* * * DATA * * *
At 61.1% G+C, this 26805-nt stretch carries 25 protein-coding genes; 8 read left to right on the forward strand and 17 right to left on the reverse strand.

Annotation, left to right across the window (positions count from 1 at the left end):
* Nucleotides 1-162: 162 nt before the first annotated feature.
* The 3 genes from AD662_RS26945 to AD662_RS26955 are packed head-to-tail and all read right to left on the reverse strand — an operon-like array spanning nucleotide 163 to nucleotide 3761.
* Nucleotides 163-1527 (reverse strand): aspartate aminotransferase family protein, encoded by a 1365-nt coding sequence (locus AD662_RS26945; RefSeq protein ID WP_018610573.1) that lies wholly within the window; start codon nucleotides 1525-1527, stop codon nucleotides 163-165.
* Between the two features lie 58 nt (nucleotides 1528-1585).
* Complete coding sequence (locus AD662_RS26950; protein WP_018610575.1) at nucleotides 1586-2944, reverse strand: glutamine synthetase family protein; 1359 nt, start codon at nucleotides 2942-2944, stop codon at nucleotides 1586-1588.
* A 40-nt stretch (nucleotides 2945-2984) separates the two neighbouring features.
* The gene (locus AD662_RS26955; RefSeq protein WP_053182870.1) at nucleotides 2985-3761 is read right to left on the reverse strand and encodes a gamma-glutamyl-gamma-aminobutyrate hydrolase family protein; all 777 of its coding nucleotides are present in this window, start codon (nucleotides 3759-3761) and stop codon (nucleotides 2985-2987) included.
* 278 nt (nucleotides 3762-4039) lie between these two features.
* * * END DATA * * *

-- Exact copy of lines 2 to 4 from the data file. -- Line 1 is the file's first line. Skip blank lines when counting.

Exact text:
Annotation, left to right across the window (positions count from 1 at the left end):
* Nucleotides 1-162: 162 nt before the first annotated feature.
* The 3 genes from AD662_RS26945 to AD662_RS26955 are packed head-to-tail and all read right to left on the reverse strand — an operon-like array spanning nucleotide 163 to nucleotide 3761.